In the past few weeks I've written about Affirmative Action (I'm not at all against it) and Legacy Admission (I'm not at all against it, either). There's one more admissions policy I'd like to consider, and it's mostly just a hypothetical one: using a lottery to admit qualified students to elite universities.
I've seen the idea mentioned a few times this year, and each time it was in reference to Natasha K. Warikoo's book The Diversity Bargain. I happen to own a copy of The Diversity Bargain, so let me quote the passage in Warikoo's "Conclusion" section (pages 200-201 if you're reading along):
"Given these problems with meritocracy, I propose a thought experiment for selective universities. Why not scrap the notion of meritocracy altogether and go with an admissions lottery? At the very least, why not simply identify criteria for selection and enter everyone who makes it over that bar into a lottery? A lottery would force us all--admitted students, rejected students, parents, university faculty and administrators, and society as a whole--to rethink our faith in meritocracy and the inequality it invariably produces. In other words, it would change the meaning of admission to universities like Harvard and Oxford, signaling that studying there is a valuable opportunity, but one that is granted somewhat by luck."**
I really like this as a thought experiment, and I really want to like this as a policy, but I'm having difficulty. If the criteria that a school uses to determine who is qualified to be entered into the lottery are simplistic and crude, then the outcomes are going to be simplistic and crude. If the school works hard to make the qualifications align with the school's stated goals and give plenty of room to identify "diamond in the rough" applicants who make a great fit even if they don't have great application numbers in terms of GPA and test scores, then I don't know how a lottery would really make things much different. And if the criteria a school uses to determine who qualifies give any advantage--deliberately or not--to students from a privileged background, then the results would probably reflect that inequality but give it a sense of fairness due to the luck factor.
So I would favor a lottery system if I were convinced the method would actually produce the desired results--more fairness, less inequality, a true acceptance of luck as a part of merit. I'm doubtful. But let's look at two examples to see how things might actually work.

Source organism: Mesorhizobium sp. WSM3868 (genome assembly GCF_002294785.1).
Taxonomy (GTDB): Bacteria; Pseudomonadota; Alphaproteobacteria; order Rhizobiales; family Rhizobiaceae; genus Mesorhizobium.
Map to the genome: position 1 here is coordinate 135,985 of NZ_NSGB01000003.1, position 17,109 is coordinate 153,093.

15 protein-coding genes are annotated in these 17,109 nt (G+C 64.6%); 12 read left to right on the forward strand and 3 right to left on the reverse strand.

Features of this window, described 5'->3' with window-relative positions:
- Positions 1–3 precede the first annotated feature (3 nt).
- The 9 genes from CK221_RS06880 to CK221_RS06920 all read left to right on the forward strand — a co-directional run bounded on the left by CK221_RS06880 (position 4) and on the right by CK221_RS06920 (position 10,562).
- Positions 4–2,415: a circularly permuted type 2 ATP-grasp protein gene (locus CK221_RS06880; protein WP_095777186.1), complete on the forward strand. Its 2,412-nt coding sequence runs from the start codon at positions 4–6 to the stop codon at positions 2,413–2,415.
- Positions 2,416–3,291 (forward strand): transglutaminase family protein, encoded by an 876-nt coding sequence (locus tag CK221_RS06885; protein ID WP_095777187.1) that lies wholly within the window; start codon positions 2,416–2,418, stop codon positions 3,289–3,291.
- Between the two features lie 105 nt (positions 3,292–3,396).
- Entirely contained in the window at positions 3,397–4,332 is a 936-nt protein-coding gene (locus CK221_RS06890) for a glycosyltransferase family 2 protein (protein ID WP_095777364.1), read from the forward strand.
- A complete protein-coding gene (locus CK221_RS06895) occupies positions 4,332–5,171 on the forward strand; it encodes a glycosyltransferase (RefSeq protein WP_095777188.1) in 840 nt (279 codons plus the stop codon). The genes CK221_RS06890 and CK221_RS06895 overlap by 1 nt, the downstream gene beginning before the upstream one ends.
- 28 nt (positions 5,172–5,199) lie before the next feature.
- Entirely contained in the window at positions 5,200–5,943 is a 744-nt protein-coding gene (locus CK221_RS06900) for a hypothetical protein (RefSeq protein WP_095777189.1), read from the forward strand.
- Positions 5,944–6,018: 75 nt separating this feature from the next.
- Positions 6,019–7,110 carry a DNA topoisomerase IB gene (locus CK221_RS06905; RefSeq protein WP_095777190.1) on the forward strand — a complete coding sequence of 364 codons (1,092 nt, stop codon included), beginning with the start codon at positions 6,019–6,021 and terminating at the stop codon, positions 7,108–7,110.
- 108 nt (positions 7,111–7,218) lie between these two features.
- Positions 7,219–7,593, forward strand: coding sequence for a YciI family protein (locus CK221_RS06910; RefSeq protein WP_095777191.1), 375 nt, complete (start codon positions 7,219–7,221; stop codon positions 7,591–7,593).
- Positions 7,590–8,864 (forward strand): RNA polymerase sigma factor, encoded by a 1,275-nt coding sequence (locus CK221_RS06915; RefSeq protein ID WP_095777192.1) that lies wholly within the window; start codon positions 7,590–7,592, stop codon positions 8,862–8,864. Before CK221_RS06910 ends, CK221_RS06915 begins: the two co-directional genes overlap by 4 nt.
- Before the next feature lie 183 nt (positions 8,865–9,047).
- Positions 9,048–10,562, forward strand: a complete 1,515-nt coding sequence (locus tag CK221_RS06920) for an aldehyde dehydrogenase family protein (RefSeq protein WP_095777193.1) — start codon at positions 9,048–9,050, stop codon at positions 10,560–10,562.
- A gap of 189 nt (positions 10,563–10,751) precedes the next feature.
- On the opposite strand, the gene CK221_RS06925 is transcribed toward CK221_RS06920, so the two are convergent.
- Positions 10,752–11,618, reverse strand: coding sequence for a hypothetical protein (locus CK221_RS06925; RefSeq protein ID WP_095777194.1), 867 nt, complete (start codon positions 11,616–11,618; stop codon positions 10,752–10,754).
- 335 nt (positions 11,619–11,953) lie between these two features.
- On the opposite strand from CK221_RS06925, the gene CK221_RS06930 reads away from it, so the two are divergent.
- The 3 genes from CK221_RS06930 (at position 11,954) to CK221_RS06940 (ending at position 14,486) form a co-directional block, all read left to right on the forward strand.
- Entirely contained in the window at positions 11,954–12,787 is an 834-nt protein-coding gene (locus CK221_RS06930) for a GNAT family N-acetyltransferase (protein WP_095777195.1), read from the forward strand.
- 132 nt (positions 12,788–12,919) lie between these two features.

While not a lottery, Texas uses pre-determined criteria to allow for guaranteed acceptance to its state universities. The criteria is simply be in the top 10% of your graduating class (assuming you graduate in Texas). The idea is similar to the motivating idea behind Warikoo's thought experiment. It recognizes that people come from different backgrounds and situations, and that some schools are considered better than others. It recognizes that the top students from any high school are qualified to go to college. It also recognizes that the state has to demonstrate "race blind" methods for diversifying the student body before they're allowed to consider race as a factor. It's known, appropriately, as the "10% Rule."
But at UT-Austin, the gurantee is actually only for the top 8%. Why is that? Because UT-Austin is popular enough that they could fill up a whole class with nothing but top ten percenters, but they don't want to. If the entire class were filled with those from the top 10% of Texas high schools, then the university would lose the control to make sure they meet other needs. Things like geographic diversity by admitting students from out of Texas, things like making sure they have enough students with the right interests to fill up all their departments without overfilling a few, things like having enough piccolo players for the band. Race-blind diversity measures are really important to Texas, but it's not the only important thing, so UT-Austin retains its control to make sure they have room to accept people who don't meet their own "lottery."